Our Spotlight Interview will feature the story of Kent Lewis, the President & Founder of Anvil Media. His experience in running a business will help our avid startup readers in their venture to start their own Business from Scratch.
Please state your name and a little about your current status.
Kent Lewis, President & Founder, Anvil Media. I’m also the founder of pdxMindShare and co-founder of SEMpdx.
What exactly does your company do?
Anvil is a digital marketing agency specializing in paid media (search engine and social media), search engine optimization (SEO), Amazon, podcasting and organic social media strategy.
How did you start your company/business as a startup?
Self-funded with $1,850 for a used laptop in 2000.
What struggle did you go through to reach your current status now?
My primary challenge was my former employer(s) threatening to sue me if I pursued my past clients, despite having the relationships prior to employment. Fortunately, this was 2000-2002, so there was plenty of other business to be had and I was able to avoid any confrontation with past employers.
How did you manage to cope up with those struggles?
Until hiring employees, my biggest challenge was making the time to sell to new clients and do the pro-bono work I enjoyed (teaching, speaking and working with local charities). I overcame this challenge by hiring employees in 2003.
Who inspired you to move forward and influenced you in all your achievements now?
My first mentor, Delayne, was a senior partner at a PR firm I joined in 1995. She guided me to leave the firm and take a new job at a sister web development agency in 1996, which lead to my successful career as a digital marketer. My second mentor hired me as a digitally-savvy PR consultant at a large Portland agency in 1997.
In 1999, I left that agency to follow him to a startup agency. I learned more about how to run agency teams and agencies. Unfortunately, we had a falling out in 2000 and he died of a heart attack 9 months later. We didn’t have an opportunity to reconnect and I regret that, but forcing me to leave the company I co-founded pushed me to start Anvil a week later.
What piece of advice will you share with those who would like to follow your footsteps?
I recently wrote an article based on a presentation I gave at my alma mater (Western Washington University) on twenty lessons I’ve learned over a 20+ year career as an entrepreneur. I’ve included a link to the two-part article below, but here are my three primary tips:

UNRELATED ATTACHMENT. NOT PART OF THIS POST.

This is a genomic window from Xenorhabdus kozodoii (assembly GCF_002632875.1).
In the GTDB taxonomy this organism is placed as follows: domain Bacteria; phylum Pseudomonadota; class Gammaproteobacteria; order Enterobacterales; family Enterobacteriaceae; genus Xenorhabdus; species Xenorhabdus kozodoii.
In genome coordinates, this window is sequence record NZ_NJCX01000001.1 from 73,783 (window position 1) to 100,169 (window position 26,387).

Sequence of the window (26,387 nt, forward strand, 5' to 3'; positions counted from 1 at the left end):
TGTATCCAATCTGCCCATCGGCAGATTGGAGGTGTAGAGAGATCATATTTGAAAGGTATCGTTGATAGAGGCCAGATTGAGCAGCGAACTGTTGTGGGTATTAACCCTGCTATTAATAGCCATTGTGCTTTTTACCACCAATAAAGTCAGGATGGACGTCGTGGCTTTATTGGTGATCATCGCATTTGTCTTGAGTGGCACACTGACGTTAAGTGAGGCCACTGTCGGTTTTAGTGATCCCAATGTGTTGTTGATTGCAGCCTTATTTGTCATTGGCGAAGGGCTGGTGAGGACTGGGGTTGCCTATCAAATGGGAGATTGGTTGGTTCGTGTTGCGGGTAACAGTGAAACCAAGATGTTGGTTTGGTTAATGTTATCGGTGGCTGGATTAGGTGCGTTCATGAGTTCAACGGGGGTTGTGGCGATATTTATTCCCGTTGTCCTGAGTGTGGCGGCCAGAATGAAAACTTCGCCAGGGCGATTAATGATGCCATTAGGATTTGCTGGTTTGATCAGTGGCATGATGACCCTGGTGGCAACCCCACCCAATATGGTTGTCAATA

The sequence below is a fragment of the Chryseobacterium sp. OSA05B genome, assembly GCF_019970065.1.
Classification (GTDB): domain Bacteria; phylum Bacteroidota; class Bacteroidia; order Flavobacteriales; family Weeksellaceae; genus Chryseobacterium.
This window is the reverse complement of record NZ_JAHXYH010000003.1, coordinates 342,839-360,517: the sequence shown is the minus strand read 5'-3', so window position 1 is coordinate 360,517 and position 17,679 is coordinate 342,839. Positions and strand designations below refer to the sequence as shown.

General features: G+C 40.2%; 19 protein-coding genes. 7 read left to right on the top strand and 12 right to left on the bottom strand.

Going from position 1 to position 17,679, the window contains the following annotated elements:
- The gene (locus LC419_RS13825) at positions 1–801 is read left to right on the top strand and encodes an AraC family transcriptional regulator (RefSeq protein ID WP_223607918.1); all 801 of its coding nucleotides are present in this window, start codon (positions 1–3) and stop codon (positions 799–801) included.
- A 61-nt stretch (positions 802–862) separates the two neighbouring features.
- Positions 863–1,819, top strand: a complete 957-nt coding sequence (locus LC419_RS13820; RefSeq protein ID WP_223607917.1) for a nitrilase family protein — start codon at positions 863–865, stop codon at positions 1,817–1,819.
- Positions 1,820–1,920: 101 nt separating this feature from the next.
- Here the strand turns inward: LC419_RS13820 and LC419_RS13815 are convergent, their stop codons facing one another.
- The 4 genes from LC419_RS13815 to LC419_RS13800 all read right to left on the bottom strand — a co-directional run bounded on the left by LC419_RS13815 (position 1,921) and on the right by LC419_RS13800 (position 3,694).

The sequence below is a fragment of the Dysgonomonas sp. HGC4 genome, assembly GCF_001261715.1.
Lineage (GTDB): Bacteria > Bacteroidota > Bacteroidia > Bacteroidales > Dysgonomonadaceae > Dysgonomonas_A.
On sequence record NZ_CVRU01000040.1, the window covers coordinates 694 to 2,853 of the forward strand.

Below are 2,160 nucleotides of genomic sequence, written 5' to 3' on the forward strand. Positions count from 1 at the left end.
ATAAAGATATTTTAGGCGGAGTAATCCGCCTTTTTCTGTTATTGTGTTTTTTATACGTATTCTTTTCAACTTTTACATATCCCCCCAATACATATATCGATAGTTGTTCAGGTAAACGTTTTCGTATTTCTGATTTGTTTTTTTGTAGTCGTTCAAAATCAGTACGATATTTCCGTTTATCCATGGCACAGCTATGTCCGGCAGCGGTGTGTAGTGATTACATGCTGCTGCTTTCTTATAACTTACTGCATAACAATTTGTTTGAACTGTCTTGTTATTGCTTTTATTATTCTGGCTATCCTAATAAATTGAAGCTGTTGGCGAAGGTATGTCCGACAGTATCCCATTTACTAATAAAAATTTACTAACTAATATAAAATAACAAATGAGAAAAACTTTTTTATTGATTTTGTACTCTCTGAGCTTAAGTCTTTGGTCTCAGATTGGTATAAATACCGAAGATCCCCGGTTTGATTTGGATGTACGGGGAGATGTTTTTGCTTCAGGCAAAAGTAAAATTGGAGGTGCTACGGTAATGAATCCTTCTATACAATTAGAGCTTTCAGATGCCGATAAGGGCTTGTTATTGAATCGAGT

1. Inspect, do not expect:
Although I’ve been a member of the Entrepreneurs’ Organization (www..eopdx.org) for more than a decade, I’m sometimes slow to learn lessons in business. One business measurement lesson I learned the hard way was how to effectively measure my team’s performance. Early in my career as a manager, the conventional wisdom (that many still swear by today) was to hire smart people and get out of the way. I got the first part right (hiring smart people), but I did not follow through to ensure they knew how to do their job and had the support they needed to be successful. Most importantly, I managed by instinct and perception, which became deadly. Years later, my mentor advised me to inspect, not expect. I immediately instituted a weekly status update, including goals for the coming week and an update on goals from the previous week. It has helped me appreciate what my executive team can accomplish, where they need support and how often they get side-tracked by unanticipated emergencies. My only expectation nowadays is that my team will update me on a weekly basis. Inspect the rest.
2. Measure what matters:
A related lesson to measuring what you manage is to measure what matters. This insight hit me like a truck back in 1996, when my healthcare client based in Alabama asked me to provide weekly traffic reports for their website at the end of each week. For a month or two I faithfully faxed the Excel chart to my client (yep, old school), without a peep. One Friday afternoon, I decided to skip faxing it, figuring I’d send it Monday morning since they didn’t seem to care. I was wrong. The following Monday morning, I arrived at a handful of emails and angry voicemails wondering where the traffic report was, as the executive team and board relied on that data. I then realized that this relatively simple “vanity” metric mattered deeply to my client and I’d underestimated that reality. I diligently reported the site traffic data for the remainder of my interaction with that client but also used it as an opportunity to expand the discussion to include additional metrics that may also provide insights into the company’s health and future growth opportunities.
3. Clearly define goals and associated metrics:
The most successful client engagements I’ve been a part of across 9 agencies and 20+ years as a marketer had one thing in common: clearly defined goals and metrics. Years ago, I had the opportunity to work with a large national bookseller, increasing ROI through troubling times for the company. Unfortunately, after nearly a year working together, we could not agree with the CMO regarding objectives, strategies, tactics, and metrics. Realizing we were set up to fail, I resigned from the account. More recently, a similar eCommerce client we enjoy working with shared disappointment in our performance, despite a lack of clearly defined accountability, goals, and metrics. From our perspective, our output and performance were strong, yet our client was measuring us on different metrics and data. Apparently, my learning curve is relatively flat and I’m now requiring the goals and metrics definition as part of our onboarding process with all new clients.
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